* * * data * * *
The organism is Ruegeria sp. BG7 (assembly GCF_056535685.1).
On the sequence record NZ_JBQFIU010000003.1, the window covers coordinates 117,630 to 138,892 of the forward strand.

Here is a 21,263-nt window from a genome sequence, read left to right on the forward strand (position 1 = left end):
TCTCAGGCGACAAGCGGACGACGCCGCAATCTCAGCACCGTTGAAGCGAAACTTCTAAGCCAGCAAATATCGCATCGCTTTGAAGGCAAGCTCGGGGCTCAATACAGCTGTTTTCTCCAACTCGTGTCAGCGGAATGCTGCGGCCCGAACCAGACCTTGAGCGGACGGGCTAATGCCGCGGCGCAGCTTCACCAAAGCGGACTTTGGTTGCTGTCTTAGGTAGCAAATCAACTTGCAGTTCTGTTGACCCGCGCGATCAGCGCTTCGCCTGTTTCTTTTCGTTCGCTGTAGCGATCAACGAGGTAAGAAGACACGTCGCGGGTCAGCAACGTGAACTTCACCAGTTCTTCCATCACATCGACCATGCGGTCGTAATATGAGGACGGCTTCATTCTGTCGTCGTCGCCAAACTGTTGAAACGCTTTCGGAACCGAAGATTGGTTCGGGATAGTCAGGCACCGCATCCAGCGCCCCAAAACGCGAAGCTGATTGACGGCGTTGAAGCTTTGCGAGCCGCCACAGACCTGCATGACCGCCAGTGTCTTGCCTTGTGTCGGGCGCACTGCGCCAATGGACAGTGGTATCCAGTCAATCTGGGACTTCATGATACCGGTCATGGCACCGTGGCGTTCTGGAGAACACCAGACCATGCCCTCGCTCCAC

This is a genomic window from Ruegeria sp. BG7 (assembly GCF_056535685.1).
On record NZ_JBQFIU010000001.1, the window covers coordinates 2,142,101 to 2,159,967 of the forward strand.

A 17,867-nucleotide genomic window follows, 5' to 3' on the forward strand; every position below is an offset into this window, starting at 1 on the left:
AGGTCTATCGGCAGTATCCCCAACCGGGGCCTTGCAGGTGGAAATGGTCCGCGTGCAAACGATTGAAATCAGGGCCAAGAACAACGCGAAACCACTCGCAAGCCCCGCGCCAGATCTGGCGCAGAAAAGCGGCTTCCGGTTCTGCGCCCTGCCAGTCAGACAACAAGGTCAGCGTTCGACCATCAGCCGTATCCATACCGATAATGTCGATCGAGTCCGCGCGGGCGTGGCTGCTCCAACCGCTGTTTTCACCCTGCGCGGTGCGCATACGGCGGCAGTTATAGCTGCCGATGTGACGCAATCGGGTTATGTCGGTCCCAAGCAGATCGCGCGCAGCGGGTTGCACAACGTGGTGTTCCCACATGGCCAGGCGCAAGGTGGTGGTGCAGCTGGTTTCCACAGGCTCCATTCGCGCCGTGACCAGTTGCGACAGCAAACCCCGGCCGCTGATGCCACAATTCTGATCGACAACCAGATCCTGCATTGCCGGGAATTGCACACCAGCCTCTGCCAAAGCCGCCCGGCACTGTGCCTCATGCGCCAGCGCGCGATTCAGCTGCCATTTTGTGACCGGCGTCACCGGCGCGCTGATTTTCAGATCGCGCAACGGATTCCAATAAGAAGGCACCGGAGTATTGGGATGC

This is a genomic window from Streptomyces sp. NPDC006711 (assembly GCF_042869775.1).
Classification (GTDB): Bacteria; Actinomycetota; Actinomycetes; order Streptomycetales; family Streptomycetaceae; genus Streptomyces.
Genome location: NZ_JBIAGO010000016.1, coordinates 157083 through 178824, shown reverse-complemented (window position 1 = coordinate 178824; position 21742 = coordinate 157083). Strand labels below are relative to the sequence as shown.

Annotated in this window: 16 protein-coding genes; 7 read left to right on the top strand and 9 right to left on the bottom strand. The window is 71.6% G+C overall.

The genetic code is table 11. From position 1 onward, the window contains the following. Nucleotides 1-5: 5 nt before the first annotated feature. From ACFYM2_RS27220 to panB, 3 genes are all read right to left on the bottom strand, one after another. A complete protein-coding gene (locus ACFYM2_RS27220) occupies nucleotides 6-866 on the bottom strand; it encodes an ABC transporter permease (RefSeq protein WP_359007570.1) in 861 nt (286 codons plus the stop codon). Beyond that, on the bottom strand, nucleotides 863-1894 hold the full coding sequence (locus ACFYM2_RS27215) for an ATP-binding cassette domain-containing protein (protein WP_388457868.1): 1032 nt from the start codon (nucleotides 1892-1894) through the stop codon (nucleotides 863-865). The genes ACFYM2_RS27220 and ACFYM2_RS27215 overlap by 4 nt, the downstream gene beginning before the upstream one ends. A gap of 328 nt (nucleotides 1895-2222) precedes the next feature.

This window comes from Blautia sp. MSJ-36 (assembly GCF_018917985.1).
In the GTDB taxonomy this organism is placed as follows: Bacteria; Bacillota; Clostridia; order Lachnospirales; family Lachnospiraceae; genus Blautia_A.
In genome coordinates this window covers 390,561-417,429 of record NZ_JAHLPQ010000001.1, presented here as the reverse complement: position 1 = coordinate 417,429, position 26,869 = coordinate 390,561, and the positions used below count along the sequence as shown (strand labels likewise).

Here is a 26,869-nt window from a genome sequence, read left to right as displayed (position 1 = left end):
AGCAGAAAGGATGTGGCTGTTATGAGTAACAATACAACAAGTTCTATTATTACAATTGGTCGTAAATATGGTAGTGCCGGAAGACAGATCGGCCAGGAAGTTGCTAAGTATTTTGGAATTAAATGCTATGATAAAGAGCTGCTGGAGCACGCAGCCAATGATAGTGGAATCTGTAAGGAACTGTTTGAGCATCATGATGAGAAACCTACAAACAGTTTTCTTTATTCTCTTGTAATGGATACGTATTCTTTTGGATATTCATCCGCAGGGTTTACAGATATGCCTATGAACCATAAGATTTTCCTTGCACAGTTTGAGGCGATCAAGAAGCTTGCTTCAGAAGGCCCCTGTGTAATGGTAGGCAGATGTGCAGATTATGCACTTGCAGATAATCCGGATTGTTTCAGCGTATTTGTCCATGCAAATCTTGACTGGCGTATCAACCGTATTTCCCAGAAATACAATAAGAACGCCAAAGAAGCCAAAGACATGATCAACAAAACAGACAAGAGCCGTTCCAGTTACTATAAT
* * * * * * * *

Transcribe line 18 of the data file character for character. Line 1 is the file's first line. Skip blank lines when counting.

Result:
AGCAGAAAGGATGTGGCTGTTATGAGTAACAATACAACAAGTTCTATTATTACAATTGGTCGTAAATATGGTAGTGCCGGAAGACAGATCGGCCAGGAAGTTGCTAAGTATTTTGGAATTAAATGCTATGATAAAGAGCTGCTGGAGCACGCAGCCAATGATAGTGGAATCTGTAAGGAACTGTTTGAGCATCATGATGAGAAACCTACAAACAGTTTTCTTTATTCTCTTGTAATGGATACGTATTCTTTTGGATATTCATCCGCAGGGTTTACAGATATGCCTATGAACCATAAGATTTTCCTTGCACAGTTTGAGGCGATCAAGAAGCTTGCTTCAGAAGGCCCCTGTGTAATGGTAGGCAGATGTGCAGATTATGCACTTGCAGATAATCCGGATTGTTTCAGCGTATTTGTCCATGCAAATCTTGACTGGCGTATCAACCGTATTTCCCAGAAATACAATAAGAACGCCAAAGAAGCCAAAGACATGATCAACAAAACAGACAAGAGCCGTTCCAGTTACTATAAT